March Dr Thomas Fiaschi, owner of Tizzana Winery occasionally holds a regatta on the river for his employees. Members of the Aboriginal community are prize winners. In single skulls: E Salt (1st), S White (2nd) and Sam Morley (3rd). Double scull race iw won by S White and Fred Barber, S Morley and T Barber were 2nd , J Watkins and J Green were 3rd. A week later a challenge match takes place between Sam Morley and Les White for a stake of four pounds. Morley wins by about three lengths. (Windsor and Richmond Gazette, in Brook, 1st edit, 31).
Katherine Anne Reynolds (Mrs Thomas Fiaschi), formerly a nun, teaches music to many Aboriginal people living at Sackville Reach. They learn violin and piano and singing. An Aboriginal performing group plays gum leaf and guitar at community gatherings around Windsor. The Barber and Everingham families are involved. Chrissy and Milly Barber daughters of John Luke Barber from Sackville become fine musicians. (Brook, 1st edit, 32) W238.
Saturday August 10. A mission station under the NSW Aborigines Mission, controlled by Miss Retta Dixon, is established at the Sackville Reach Reserve. Some Christian effort is made there in July 1899 when a missionary under the auspices of The United Aborigines’ Mission visits the reserve. Its missionary aims to “take the Gospel to the dark people of Australia”. In 1901, Dixon with T E Colebrook, President and G E Bodley journey by train to Hawkesbury River station, then up the river to Sackville Reach by steamer. Alfred Barber ferries them to the reserve where 20 to 30 Aborigines are waiting. The leaf band welcomes them. On entering the church, mission members see the walls and roof decorated with “much taste”. Over the pulpit is a “nicely designed ‘Welcome’” After a prayer and address, the leaf band consisting of seven or eight young men plays music with leaves from a lemon tree.
The next day, about 50 Aborigines living on the reserve turn out, the church is almost full for the morning service. During the afternoon service, the lady missionary devotes her address to the children and teaches them some hymns. That evening Aboriginal people fill the church for another service, including 20 young men. About 16 young men hold up their hands in “token of their desire to lead a Christian life”. Work has commenced on a house for Miss Dixon.
The local newspaper writes of this missionary visit: “A Model Aboriginal Village: A visit to the Aboriginal village…at Sackville Reach, on the banks of the Hawkesbury River, will well repay the philanthropist, who can see at a glance what taste of civilisation has done for the dusky denizens…In a picturesque nook [are] some 30 or 40 habitations of the villagers…As a rule every cot has a plot of land attached to it, which the bread winner tills to perfection, and when not hoeing his own row he can be found working for his white neighbours. The little colony is the personification of happiness, and the reunions the blacks have among themselves, though not of [research] character, are none the less enjoyable. Most of them can play the violin or concertina, and they imitate their white brethren in every manner and custom. They can nearly all read and write; they have a place of worship of their own contiguous to the village; and on the whole lead moral and industrious lives. It is only when some straggler comes among them from some other district that there is any semblance of the orgy so characteristic of blacks’ camp generally. Many of them have horses and traps, and a boat supplied by the Government, it is…used for fishing, and not infrequently when they catch a surplus they hawk the fish around the towns, and the money they procure for it goes towards finding food and raiment for the ‘colony’. They dress well and live well, and are infinitely better off and more circumspect than many of the so called superior white race. A visit to the village at Sackville Reach will provide food for thought for those who are prone to aver that the Australian black cannot be civilised”. (Windsor and Richmond Gazette, in Brook, 1st edit, 34).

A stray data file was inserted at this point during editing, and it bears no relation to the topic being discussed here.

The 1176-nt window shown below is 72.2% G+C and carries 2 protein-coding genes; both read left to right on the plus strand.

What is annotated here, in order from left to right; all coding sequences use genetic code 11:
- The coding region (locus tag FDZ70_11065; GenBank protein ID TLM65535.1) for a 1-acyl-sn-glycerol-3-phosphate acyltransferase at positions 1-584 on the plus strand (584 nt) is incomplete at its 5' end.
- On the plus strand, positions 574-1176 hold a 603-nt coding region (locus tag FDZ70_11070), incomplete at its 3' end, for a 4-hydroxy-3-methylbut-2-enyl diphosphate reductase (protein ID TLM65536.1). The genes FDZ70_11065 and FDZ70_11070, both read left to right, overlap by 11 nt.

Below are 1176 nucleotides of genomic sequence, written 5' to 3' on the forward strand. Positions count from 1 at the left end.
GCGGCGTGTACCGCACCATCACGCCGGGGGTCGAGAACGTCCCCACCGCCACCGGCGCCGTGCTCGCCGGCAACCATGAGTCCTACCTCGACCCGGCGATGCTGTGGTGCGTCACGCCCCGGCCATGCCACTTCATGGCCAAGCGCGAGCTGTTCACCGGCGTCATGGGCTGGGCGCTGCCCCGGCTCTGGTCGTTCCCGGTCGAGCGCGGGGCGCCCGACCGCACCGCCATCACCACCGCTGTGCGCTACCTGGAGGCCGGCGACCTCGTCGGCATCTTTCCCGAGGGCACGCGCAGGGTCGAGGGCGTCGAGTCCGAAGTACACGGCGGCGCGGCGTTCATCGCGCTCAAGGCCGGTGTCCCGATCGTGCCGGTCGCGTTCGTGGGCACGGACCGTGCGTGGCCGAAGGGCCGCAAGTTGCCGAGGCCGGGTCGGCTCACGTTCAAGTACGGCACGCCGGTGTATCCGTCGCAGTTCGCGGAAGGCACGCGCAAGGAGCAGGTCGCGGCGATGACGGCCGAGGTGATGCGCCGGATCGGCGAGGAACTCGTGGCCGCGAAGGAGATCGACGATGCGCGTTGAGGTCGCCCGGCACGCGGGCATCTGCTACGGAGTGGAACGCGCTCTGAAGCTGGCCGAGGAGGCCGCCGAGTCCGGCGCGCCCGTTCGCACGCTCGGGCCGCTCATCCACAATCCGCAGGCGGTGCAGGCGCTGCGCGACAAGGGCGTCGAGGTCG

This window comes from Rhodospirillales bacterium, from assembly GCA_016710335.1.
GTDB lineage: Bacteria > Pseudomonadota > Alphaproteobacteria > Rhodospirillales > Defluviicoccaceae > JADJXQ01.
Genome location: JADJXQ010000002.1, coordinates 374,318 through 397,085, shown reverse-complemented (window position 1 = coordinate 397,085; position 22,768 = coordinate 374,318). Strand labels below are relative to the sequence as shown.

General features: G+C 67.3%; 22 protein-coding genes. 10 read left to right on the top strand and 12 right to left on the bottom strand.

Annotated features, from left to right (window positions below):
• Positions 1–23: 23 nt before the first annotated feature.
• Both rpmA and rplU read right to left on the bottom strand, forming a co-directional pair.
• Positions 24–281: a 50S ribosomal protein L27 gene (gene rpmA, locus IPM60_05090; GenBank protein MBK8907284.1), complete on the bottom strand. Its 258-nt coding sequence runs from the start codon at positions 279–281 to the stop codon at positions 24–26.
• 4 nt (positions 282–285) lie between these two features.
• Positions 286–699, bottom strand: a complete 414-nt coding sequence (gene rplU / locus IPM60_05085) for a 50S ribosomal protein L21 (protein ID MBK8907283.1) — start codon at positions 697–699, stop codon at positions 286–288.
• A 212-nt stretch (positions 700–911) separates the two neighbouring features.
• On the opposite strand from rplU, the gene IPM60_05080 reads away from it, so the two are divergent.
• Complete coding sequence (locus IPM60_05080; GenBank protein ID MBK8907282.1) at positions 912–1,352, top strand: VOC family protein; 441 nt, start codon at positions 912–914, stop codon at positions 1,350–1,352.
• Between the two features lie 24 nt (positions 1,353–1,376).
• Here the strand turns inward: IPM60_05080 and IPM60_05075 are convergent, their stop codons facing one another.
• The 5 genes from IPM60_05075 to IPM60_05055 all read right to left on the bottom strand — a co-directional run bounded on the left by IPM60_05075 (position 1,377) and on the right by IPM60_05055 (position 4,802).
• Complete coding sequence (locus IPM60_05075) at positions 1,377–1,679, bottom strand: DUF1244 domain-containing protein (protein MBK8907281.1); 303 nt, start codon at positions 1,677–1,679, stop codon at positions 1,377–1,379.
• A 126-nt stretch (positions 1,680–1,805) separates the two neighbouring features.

Sackville Aboriginal Leaf Band. At a church near Windsor, Retta Dixon speaks on mission work among Aboriginal people. She introduces her “party of Aboriginal children to render a chorus”. The Sackville party returns one pound sterling better off following a collection to aid Mission funds. There is another meeting at Windsor ten days later. Aborigines from Sackville and Plumpton (Blacktown) play music. The “Sackville Aboriginal Leaf Band” plays several musical pieces. The following Saturday evening, the band – including members of the Barber family – give a recital outside the Windsor Post Office. Residents report it sounds like a “string band”. (Brook, 1st edit, 33-34).